Because of the recent domain change of my blog, I decided to completely start over again with my lab in Azure. I’ve been working with Desired State Configuration Configs in Azure for quite a few years, but never used them for my own lab environment. It felt a bit overkill to do that, but now I wanted to start over and do everything right.
This step-by-step installation guide explains how to create a DSC Configuration in Azure Automation and how to apply this on your domain controller in Azure.
Continue reading “Use PowerShell DSC and Azure Automation to Create an Active Directory Domain”
This article describes the licensing options you have when you want to deploy Windows Server Virtual Machines in Azure. It’s getting complicated when you start using the Hybrid Use Benefit solution, so always contact Microsoft or your licensing supplier. Please note that I will not answer any licensing questions.
Built-in Licensing for Windows Server
This type of licensing is by-far the most easy to use but it can be an expensive solution. You deploy an Azure Virtual Machine from the Portal or PowerShell and the licensing costs are automatically included with the Virtual Machine costs. But what if you want to use your existing KMS licenses which you’ve bought with your Enterprise Agreement? Or you want to use Windows Server Standard licenses instead of Datacenter licenses?
Continue reading “Azure – Windows Server Licensing Explained”
Last Tuesday Avanade announced the new Avanade Azure Stack Solution. Avanade delivers this solution from client site, at remote locations or hosted in Avanade’s own datacenters. Azure Stack is an extension of Azure to on-premises locations. People tend to forget that Azure Stack is not just a replacement of your physical servers running a hypervisor like Hyper-V. It’s a true hybrid cloud solution. You get features like Disaster Recovery with instant fail-over, Platform as a Service (PaaS) capabilities, Load Balancing, the new Portal experience and so on. I’m really excited to tell you more about this great solution.
Continue reading “Avanade announces new Microsoft Azure Stack solution”
Some error outputs are not always useful. Especially when they make no sense for the issue you have.
New-AzureRmResourceGroupDeployment : A parameter cannot be found that matches parameter name ‘YOURPARAMETER’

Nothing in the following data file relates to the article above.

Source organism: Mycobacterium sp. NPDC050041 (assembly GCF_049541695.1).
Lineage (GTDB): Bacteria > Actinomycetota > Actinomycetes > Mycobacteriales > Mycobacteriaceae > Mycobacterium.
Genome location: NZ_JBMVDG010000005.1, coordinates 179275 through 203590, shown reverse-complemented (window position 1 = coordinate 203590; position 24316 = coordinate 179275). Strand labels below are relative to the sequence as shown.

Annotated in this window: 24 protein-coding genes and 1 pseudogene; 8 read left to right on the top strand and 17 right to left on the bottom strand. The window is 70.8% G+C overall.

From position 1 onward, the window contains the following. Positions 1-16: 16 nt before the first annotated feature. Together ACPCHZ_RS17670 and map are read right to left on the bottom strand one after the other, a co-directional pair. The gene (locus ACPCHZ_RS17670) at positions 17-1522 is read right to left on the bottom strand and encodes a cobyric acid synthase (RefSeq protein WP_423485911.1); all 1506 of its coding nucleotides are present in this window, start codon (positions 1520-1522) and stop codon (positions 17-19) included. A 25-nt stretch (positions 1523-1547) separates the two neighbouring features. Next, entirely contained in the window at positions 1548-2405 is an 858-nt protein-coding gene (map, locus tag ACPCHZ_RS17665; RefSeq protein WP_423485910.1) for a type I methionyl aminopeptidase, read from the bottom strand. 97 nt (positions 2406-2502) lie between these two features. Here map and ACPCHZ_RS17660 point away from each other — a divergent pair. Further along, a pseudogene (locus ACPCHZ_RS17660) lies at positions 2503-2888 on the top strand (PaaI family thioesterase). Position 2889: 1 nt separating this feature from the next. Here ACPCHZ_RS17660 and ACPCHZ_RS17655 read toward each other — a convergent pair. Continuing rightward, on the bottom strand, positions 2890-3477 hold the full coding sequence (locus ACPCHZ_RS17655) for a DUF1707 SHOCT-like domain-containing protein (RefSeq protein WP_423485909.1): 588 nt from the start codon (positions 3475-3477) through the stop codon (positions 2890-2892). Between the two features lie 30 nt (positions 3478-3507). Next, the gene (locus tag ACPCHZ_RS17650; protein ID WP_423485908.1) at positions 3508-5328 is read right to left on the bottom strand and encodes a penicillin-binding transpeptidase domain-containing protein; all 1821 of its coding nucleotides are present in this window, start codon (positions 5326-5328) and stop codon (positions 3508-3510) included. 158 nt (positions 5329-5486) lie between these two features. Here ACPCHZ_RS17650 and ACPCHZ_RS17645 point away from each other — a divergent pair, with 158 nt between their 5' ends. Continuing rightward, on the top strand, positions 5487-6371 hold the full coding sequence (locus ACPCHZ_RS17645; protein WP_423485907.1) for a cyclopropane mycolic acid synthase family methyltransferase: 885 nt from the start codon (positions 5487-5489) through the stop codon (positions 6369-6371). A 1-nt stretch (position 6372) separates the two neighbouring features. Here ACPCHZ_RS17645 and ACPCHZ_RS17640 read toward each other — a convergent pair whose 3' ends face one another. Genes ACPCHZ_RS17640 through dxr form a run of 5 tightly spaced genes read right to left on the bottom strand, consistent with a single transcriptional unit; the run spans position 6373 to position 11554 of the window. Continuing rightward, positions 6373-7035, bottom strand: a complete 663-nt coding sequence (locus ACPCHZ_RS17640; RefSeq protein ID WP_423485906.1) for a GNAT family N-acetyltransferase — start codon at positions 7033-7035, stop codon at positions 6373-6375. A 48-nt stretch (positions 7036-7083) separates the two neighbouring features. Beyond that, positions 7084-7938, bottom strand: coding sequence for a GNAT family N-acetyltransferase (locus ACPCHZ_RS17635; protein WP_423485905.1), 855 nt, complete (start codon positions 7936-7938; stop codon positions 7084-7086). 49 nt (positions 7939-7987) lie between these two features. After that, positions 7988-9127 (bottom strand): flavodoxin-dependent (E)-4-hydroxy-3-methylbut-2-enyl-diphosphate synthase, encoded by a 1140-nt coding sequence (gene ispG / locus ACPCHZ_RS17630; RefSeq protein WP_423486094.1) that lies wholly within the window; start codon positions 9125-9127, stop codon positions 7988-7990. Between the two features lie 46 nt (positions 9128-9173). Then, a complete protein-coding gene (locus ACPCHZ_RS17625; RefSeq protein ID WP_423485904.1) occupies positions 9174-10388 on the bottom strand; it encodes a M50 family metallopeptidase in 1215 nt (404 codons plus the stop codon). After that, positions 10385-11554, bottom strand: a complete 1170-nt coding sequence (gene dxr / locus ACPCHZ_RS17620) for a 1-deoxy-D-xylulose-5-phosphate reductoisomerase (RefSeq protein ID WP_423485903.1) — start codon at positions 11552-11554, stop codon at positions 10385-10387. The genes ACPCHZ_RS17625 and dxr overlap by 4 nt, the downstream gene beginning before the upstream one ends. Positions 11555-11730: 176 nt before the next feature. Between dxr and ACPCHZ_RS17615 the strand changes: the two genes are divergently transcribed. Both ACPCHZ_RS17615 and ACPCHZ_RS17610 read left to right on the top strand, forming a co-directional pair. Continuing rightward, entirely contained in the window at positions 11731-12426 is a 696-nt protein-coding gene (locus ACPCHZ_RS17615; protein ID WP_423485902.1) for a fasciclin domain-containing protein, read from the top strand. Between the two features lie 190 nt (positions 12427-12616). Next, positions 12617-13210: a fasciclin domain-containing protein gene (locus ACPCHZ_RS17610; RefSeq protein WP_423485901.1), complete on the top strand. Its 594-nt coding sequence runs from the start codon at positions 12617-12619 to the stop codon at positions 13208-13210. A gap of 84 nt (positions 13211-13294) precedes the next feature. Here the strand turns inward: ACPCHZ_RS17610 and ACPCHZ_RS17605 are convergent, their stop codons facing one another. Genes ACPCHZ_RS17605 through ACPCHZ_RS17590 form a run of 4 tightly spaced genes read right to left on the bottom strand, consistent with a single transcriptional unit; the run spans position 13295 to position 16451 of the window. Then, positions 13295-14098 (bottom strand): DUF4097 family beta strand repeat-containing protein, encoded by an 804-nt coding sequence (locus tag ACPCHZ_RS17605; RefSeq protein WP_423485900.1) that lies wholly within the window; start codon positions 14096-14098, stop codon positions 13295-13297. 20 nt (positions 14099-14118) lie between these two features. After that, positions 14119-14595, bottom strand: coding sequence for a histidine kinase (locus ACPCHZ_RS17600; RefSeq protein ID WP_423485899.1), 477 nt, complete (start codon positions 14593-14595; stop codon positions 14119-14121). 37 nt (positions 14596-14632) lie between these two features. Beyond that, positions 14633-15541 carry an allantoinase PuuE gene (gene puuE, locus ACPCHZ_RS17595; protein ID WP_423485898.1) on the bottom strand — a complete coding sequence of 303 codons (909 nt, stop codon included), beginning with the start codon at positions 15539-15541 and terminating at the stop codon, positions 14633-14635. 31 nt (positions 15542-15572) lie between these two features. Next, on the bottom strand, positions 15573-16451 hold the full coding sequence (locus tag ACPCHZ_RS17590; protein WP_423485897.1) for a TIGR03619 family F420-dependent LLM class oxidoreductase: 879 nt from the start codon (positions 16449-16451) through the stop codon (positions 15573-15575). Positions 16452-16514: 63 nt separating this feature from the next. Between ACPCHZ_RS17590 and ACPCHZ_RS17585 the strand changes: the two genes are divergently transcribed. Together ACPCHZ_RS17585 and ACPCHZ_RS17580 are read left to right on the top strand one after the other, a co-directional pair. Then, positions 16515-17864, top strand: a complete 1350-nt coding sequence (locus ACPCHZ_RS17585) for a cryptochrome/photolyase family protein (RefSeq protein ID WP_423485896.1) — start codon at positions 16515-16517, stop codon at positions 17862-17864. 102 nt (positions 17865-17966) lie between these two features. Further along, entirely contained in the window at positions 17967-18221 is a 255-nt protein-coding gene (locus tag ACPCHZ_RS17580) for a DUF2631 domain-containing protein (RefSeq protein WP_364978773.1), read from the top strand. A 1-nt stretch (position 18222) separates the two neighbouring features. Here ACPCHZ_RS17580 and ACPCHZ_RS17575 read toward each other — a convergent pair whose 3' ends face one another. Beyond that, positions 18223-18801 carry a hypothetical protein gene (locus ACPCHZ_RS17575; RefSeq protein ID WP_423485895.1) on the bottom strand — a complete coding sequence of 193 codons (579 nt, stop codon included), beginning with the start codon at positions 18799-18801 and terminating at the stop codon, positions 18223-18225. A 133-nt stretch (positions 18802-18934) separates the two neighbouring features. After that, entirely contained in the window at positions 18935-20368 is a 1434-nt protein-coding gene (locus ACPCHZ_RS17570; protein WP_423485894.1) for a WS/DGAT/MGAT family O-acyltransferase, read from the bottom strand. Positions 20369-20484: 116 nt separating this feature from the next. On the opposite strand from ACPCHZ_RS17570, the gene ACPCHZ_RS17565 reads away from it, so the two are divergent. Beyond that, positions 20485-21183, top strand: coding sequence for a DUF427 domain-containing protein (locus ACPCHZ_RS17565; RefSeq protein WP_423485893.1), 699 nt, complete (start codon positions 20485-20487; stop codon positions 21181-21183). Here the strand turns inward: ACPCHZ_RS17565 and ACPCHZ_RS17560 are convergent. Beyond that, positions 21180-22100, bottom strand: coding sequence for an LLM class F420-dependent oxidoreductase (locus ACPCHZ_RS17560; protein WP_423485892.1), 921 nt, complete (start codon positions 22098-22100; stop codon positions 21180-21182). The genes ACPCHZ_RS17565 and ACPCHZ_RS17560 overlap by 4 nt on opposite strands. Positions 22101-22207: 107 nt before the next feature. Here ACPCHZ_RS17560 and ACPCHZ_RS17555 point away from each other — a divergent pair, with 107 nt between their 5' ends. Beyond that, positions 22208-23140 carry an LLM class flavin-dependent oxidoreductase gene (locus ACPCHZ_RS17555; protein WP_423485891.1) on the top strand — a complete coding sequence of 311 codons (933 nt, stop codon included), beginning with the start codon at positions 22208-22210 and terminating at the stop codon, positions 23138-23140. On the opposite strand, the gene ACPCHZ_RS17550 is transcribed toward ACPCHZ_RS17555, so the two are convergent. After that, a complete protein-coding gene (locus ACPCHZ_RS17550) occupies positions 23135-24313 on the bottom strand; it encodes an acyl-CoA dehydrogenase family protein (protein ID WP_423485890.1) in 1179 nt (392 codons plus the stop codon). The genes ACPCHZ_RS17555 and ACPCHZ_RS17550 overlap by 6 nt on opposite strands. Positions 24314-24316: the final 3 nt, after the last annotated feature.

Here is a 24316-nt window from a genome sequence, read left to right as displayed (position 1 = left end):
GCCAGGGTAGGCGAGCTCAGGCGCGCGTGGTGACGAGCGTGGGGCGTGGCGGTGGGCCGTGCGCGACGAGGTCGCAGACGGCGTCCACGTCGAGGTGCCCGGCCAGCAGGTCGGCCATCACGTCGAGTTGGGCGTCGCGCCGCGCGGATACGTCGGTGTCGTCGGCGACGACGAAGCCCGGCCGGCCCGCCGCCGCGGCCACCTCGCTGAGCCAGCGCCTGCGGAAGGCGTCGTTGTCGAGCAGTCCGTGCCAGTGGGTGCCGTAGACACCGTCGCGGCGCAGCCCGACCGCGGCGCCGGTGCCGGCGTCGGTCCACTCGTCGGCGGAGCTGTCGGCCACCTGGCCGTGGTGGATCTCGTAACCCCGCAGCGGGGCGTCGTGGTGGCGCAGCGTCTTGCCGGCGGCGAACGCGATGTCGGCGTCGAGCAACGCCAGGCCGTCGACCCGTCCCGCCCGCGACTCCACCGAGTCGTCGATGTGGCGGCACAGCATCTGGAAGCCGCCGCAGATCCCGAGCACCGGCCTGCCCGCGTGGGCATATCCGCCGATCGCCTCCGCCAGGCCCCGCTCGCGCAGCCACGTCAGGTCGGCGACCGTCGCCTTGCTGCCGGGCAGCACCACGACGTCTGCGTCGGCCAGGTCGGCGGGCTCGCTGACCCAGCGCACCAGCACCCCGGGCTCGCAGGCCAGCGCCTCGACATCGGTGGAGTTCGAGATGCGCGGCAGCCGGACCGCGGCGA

This error occurs because of at least the 2 following issues:
- You didn’t specify a parameter for ‘YOURPARAMETER’ in your JSON template. That’s what the error says. If you forget to specify a parameter with the New-AzureRmResourceGroupDeployment cmdlet, you’ll see a prompt to insert a value for that parameter. But if you add a paremeter like -Name “VM01” to the command while it’s not specified in the JSON template, you’ll see this error.
- The JSON code you provided isn’t valid. Always validate your JSON code. You can use http://www.jsoneditoronline.org/, paste your code and look for the red “X” buttons after a line number.
Did you find another issue where this error occurs? Please let me know in the comments section.
Today I was working on an Azure project where the deployment of Azure resources needed to be automated.
You’ll see the following error message:
Continue reading “Azure Automation – Cannot process argument transformation on parameter ‘ConfigurationFunction’”
In this step-by-step, I’ll show you how to configure PfSense with an Azure Site-to-Site VPN by using a Dynamic Routing Gateway/Route-based Gateway. This even works with a VPN behind a NAT setup. I was looking for a stable solution that could handle the new Route-based (IKE v2) Gateways. This tutorial is based on the new Azure Portal.
- A Hyper-V Host (Windows 10 is fine as well)
- 2 Hyper-V Virtual Networks. One called “External Virtual Network” and one called “Internal Virtual Network”.
- A Hyper-V VM with PfSense installed with NAT configured between the internal and external virtual network. Just download the ISO from the PfSense website and create a Generation 1 VM with it. Give it 512 or 1024 MB RAM and 1 vCPU and follow online installation instructions.
Continue reading “Configure Azure VPN with PfSense and a Dynamic Routing/Route-based Gateway”
Recently I passed the 70-533 Implementing Microsoft Azure Infrastructure Solutions exam. I was thinking about stopping with the Azure exams but I couldn’t resist it to pass this exam as well. Today I passed the 70-534 – Architecting Microsoft Azure Solutions exam with 857 points. I think that the 70-534 exam is a lot easier than the 70-533 exam. Most of the questions where questions where you had to select the Azure features that you could use in a specific situation. This blogpost is written with the knowledge needed for the 70-533 exam in mind.
Continue reading “Azure 70-534 Exam Tips – April 2016”